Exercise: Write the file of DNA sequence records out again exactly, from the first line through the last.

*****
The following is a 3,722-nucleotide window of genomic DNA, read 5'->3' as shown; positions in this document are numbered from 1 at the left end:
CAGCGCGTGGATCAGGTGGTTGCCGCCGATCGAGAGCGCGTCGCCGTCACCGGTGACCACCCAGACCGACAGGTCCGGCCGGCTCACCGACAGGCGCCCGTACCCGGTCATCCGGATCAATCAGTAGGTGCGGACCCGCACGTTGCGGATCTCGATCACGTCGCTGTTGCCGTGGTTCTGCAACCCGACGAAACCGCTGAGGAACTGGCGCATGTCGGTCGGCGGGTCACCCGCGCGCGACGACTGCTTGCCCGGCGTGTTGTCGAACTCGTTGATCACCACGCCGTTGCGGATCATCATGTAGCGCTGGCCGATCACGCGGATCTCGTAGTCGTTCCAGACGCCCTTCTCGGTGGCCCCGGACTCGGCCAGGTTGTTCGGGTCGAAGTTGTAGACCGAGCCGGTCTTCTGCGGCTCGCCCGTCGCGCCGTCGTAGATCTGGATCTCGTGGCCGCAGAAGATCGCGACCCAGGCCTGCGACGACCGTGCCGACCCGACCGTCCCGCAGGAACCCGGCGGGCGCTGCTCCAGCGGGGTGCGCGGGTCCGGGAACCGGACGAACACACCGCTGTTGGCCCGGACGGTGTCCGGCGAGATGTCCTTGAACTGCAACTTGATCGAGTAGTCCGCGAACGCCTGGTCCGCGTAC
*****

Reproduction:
The following is a 3,722-nucleotide window of genomic DNA, read 5'->3' as shown; positions in this document are numbered from 1 at the left end:
CAGCGCGTGGATCAGGTGGTTGCCGCCGATCGAGAGCGCGTCGCCGTCACCGGTGACCACCCAGACCGACAGGTCCGGCCGGCTCACCGACAGGCGCCCGTACCCGGTCATCCGGATCAATCAGTAGGTGCGGACCCGCACGTTGCGGATCTCGATCACGTCGCTGTTGCCGTGGTTCTGCAACCCGACGAAACCGCTGAGGAACTGGCGCATGTCGGTCGGCGGGTCACCCGCGCGCGACGACTGCTTGCCCGGCGTGTTGTCGAACTCGTTGATCACCACGCCGTTGCGGATCATCATGTAGCGCTGGCCGATCACGCGGATCTCGTAGTCGTTCCAGACGCCCTTCTCGGTGGCCCCGGACTCGGCCAGGTTGTTCGGGTCGAAGTTGTAGACCGAGCCGGTCTTCTGCGGCTCGCCCGTCGCGCCGTCGTAGATCTGGATCTCGTGGCCGCAGAAGATCGCGACCCAGGCCTGCGACGACCGTGCCGACCCGACCGTCCCGCAGGAACCCGGCGGGCGCTGCTCCAGCGGGGTGCGCGGGTCCGGGAACCGGACGAACACACCGCTGTTGGCCCGGACGGTGTCCGGCGAGATGTCCTTGAACTGCAACTTGATCGAGTAGTCCGCGAACGCCTGGTCCGCGTAC